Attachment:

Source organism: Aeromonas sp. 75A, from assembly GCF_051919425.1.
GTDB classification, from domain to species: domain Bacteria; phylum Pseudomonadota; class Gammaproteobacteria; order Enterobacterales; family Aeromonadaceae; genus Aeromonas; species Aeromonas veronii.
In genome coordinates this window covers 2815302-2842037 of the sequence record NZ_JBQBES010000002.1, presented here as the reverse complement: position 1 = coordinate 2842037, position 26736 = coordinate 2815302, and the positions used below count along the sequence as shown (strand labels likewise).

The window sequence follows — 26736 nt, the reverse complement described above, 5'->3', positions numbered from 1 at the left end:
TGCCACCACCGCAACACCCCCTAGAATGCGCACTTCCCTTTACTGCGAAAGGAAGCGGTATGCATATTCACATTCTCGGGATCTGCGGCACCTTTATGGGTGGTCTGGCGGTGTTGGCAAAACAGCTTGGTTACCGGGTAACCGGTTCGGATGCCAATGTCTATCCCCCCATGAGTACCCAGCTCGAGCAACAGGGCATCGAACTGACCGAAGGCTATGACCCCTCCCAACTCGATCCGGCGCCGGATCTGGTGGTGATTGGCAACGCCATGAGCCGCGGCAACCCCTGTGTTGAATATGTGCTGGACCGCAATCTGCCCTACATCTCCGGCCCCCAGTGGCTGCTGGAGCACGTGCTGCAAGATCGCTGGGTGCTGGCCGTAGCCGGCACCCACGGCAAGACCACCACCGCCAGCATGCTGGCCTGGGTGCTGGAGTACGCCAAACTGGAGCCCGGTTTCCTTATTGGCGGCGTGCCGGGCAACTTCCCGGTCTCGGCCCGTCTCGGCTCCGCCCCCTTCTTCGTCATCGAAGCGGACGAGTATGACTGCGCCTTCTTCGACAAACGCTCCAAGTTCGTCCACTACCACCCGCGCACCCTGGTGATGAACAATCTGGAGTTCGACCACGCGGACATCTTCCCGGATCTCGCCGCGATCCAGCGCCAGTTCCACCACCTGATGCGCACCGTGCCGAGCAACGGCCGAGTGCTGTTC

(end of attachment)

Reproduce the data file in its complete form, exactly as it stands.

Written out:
Source organism: Aeromonas sp. 75A, from assembly GCF_051919425.1.
GTDB classification, from domain to species: domain Bacteria; phylum Pseudomonadota; class Gammaproteobacteria; order Enterobacterales; family Aeromonadaceae; genus Aeromonas; species Aeromonas veronii.
In genome coordinates this window covers 2815302-2842037 of the sequence record NZ_JBQBES010000002.1, presented here as the reverse complement: position 1 = coordinate 2842037, position 26736 = coordinate 2815302, and the positions used below count along the sequence as shown (strand labels likewise).

The window sequence follows — 26736 nt, the reverse complement described above, 5'->3', positions numbered from 1 at the left end:
TGCCACCACCGCAACACCCCCTAGAATGCGCACTTCCCTTTACTGCGAAAGGAAGCGGTATGCATATTCACATTCTCGGGATCTGCGGCACCTTTATGGGTGGTCTGGCGGTGTTGGCAAAACAGCTTGGTTACCGGGTAACCGGTTCGGATGCCAATGTCTATCCCCCCATGAGTACCCAGCTCGAGCAACAGGGCATCGAACTGACCGAAGGCTATGACCCCTCCCAACTCGATCCGGCGCCGGATCTGGTGGTGATTGGCAACGCCATGAGCCGCGGCAACCCCTGTGTTGAATATGTGCTGGACCGCAATCTGCCCTACATCTCCGGCCCCCAGTGGCTGCTGGAGCACGTGCTGCAAGATCGCTGGGTGCTGGCCGTAGCCGGCACCCACGGCAAGACCACCACCGCCAGCATGCTGGCCTGGGTGCTGGAGTACGCCAAACTGGAGCCCGGTTTCCTTATTGGCGGCGTGCCGGGCAACTTCCCGGTCTCGGCCCGTCTCGGCTCCGCCCCCTTCTTCGTCATCGAAGCGGACGAGTATGACTGCGCCTTCTTCGACAAACGCTCCAAGTTCGTCCACTACCACCCGCGCACCCTGGTGATGAACAATCTGGAGTTCGACCACGCGGACATCTTCCCGGATCTCGCCGCGATCCAGCGCCAGTTCCACCACCTGATGCGCACCGTGCCGAGCAACGGCCGAGTGCTGTTC